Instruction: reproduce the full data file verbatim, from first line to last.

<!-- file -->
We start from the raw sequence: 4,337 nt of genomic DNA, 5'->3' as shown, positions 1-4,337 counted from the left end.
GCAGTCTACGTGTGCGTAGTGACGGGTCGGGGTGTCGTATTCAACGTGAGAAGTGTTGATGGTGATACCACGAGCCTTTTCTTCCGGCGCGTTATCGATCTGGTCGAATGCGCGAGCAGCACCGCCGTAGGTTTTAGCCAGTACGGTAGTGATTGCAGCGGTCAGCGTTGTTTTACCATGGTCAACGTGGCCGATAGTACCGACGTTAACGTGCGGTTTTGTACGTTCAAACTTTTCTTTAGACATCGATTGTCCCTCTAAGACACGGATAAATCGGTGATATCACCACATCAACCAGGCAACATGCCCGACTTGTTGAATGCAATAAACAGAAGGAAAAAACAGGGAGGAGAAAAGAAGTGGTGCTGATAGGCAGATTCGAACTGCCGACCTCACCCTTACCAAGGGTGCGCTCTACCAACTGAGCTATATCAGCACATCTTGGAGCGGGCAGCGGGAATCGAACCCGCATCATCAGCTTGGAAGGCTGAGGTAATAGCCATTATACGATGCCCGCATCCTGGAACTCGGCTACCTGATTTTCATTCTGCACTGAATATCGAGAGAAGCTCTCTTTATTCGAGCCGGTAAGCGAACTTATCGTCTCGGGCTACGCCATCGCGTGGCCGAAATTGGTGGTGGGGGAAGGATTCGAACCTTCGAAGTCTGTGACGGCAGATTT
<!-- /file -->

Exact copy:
We start from the raw sequence: 4,337 nt of genomic DNA, 5'->3' as shown, positions 1-4,337 counted from the left end.
GCAGTCTACGTGTGCGTAGTGACGGGTCGGGGTGTCGTATTCAACGTGAGAAGTGTTGATGGTGATACCACGAGCCTTTTCTTCCGGCGCGTTATCGATCTGGTCGAATGCGCGAGCAGCACCGCCGTAGGTTTTAGCCAGTACGGTAGTGATTGCAGCGGTCAGCGTTGTTTTACCATGGTCAACGTGGCCGATAGTACCGACGTTAACGTGCGGTTTTGTACGTTCAAACTTTTCTTTAGACATCGATTGTCCCTCTAAGACACGGATAAATCGGTGATATCACCACATCAACCAGGCAACATGCCCGACTTGTTGAATGCAATAAACAGAAGGAAAAAACAGGGAGGAGAAAAGAAGTGGTGCTGATAGGCAGATTCGAACTGCCGACCTCACCCTTACCAAGGGTGCGCTCTACCAACTGAGCTATATCAGCACATCTTGGAGCGGGCAGCGGGAATCGAACCCGCATCATCAGCTTGGAAGGCTGAGGTAATAGCCATTATACGATGCCCGCATCCTGGAACTCGGCTACCTGATTTTCATTCTGCACTGAATATCGAGAGAAGCTCTCTTTATTCGAGCCGGTAAGCGAACTTATCGTCTCGGGCTACGCCATCGCGTGGCCGAAATTGGTGGTGGGGGAAGGATTCGAACCTTCGAAGTCTGTGACGGCAGATTT